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Dec 8, 2013 10:25am EST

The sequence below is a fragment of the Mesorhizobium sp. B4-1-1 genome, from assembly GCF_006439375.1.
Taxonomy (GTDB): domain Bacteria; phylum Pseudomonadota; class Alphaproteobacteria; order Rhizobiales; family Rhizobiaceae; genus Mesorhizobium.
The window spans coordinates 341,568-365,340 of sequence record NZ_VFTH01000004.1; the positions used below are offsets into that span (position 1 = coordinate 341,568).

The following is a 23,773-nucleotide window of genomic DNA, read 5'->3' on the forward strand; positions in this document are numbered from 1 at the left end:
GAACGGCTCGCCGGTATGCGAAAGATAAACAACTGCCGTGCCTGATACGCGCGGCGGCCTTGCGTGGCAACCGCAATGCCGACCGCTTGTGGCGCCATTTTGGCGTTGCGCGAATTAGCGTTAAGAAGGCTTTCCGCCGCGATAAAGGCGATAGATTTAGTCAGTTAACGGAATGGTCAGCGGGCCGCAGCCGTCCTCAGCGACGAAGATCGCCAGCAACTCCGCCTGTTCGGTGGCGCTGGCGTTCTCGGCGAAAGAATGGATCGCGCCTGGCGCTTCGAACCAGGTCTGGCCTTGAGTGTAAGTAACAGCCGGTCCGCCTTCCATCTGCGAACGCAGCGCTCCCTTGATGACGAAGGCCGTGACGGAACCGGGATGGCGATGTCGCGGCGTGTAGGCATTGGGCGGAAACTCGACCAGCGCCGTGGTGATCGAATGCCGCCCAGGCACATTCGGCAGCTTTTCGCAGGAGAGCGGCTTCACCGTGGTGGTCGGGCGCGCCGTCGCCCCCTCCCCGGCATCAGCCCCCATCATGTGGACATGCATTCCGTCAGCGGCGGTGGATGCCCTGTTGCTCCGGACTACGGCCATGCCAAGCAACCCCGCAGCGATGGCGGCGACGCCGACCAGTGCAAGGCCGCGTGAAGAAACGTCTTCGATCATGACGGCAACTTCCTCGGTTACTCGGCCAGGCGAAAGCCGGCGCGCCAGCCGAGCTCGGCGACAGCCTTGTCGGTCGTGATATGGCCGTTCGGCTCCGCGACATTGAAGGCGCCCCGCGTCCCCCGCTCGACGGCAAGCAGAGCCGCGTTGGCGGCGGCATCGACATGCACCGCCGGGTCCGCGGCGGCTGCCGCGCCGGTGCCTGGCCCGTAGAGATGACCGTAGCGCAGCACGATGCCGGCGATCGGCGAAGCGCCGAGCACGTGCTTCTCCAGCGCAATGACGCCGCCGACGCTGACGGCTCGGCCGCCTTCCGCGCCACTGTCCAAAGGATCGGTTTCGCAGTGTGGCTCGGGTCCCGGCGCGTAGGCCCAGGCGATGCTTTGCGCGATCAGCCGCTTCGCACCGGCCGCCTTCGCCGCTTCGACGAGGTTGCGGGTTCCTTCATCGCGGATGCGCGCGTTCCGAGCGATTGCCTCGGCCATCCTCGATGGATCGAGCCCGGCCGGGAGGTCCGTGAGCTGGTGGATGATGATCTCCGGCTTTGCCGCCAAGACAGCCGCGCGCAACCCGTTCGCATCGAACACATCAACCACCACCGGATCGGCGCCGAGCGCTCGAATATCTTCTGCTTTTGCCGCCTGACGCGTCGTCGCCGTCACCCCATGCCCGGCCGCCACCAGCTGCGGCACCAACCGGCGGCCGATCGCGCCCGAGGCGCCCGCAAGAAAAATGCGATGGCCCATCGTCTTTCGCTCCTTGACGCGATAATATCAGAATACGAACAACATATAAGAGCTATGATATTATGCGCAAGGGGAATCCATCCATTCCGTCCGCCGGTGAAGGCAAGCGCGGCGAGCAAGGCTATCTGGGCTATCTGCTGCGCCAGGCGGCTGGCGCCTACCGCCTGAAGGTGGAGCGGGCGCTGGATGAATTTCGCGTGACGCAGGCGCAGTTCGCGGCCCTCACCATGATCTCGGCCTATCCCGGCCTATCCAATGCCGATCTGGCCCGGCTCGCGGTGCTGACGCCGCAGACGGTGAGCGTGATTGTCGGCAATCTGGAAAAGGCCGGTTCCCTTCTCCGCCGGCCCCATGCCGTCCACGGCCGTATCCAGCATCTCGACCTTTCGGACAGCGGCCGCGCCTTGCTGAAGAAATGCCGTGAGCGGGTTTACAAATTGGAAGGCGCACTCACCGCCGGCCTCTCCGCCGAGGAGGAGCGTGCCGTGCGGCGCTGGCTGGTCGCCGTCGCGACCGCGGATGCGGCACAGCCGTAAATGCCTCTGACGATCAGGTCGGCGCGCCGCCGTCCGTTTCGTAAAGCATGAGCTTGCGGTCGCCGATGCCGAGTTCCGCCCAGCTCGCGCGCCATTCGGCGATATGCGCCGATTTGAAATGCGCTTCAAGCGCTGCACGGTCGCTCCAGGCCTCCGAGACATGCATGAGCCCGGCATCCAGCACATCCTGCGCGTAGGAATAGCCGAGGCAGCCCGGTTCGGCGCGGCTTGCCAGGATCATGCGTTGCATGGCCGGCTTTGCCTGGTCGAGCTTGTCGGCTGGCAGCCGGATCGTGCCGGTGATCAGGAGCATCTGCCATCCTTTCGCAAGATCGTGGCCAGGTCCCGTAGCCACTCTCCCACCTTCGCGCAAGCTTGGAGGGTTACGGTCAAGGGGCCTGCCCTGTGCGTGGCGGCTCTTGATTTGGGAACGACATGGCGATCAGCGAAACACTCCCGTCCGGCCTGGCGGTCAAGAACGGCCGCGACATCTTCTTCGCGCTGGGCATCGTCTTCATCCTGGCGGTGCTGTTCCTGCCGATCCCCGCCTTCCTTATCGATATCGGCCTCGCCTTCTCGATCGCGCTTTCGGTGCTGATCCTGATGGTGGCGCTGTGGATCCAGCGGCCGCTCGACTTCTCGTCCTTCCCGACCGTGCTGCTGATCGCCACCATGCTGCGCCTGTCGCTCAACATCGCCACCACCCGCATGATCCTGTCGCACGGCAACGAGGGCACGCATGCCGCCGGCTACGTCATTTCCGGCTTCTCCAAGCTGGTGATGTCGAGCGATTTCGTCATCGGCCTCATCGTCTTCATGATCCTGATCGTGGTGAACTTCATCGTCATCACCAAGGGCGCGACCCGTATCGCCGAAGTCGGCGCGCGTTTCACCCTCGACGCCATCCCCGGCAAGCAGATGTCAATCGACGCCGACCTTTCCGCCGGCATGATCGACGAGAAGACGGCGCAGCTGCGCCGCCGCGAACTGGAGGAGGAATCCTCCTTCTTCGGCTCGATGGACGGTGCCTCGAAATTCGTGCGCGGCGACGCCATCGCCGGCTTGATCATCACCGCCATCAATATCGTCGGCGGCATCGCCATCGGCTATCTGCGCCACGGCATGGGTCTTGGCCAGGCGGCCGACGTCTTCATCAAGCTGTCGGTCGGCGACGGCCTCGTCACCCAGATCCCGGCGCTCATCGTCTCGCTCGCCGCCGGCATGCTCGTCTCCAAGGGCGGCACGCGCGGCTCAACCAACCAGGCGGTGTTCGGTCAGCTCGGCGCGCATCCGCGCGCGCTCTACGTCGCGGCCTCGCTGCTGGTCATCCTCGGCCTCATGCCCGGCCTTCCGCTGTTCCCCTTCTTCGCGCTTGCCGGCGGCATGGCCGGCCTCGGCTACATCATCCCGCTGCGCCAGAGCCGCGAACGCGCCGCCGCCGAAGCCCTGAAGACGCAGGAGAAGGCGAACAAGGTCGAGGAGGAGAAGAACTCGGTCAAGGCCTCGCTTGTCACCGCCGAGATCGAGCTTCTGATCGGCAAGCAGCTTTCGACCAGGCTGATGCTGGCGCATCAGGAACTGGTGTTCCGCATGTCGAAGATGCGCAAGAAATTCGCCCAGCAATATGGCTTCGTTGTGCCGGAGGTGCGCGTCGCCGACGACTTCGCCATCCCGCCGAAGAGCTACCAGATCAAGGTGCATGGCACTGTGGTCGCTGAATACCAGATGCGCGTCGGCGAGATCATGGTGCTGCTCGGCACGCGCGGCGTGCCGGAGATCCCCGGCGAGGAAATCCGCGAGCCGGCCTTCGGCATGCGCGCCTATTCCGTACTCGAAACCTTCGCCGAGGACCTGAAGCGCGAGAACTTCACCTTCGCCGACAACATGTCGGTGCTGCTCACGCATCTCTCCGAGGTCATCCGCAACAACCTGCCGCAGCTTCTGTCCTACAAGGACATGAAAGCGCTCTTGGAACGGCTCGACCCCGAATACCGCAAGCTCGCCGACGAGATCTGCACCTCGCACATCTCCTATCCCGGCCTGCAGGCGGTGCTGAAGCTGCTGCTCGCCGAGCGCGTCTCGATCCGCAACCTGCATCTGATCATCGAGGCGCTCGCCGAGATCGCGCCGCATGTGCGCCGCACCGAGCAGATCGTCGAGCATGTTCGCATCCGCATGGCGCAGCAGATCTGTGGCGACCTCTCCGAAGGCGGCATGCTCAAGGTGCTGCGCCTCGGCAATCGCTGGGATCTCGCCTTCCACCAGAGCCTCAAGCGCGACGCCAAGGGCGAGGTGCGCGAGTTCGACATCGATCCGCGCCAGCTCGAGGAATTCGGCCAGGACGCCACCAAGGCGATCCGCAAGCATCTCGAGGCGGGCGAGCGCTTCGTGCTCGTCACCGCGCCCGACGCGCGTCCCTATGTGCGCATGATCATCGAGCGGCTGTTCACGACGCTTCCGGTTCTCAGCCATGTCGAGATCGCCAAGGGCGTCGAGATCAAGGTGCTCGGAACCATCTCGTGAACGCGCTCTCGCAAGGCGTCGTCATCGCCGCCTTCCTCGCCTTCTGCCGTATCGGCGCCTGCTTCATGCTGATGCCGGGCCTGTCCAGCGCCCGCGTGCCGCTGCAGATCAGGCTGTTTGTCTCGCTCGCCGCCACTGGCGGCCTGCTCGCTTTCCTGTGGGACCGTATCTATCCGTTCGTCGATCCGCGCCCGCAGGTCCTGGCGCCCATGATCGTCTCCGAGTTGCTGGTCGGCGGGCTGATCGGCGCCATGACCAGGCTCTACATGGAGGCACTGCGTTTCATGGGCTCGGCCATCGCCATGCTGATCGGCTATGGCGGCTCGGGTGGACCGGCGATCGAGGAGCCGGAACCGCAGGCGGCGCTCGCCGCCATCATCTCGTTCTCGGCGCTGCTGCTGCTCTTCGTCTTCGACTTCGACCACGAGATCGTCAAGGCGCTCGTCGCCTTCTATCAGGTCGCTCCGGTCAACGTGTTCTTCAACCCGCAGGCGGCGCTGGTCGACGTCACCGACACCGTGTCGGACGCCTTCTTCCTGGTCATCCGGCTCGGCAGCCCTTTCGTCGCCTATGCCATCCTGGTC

struggle partly because during the years when the anc was deemed a terrorist organization in the u.s., the plo was one of the biggest supporters of the anc. so i think both because of that history and also because of the way conflict is reported in south africa, there's a kind of deep identification. and i think to the extent that the interview subjects i had talked about it it's a kind of identification around the possibilities of irreconcilable -- seemingly irreconcilable differences potentially being with bridged. because you'll be, you'll be in townships, or you'll be in parts of johannesburg where people will suddenly be in school with an afrikan-speaking white person whose participants probably -- whose parents probably supported apartheid. and people will be in school or social networks together. so i think that to the extent they're thinking about the middle east as opposed to what's happening down the street, this message would be seemingly irreconcilable differences are sometimes reconciled, or at least people come to a point of being able to peacefully tolerate one another
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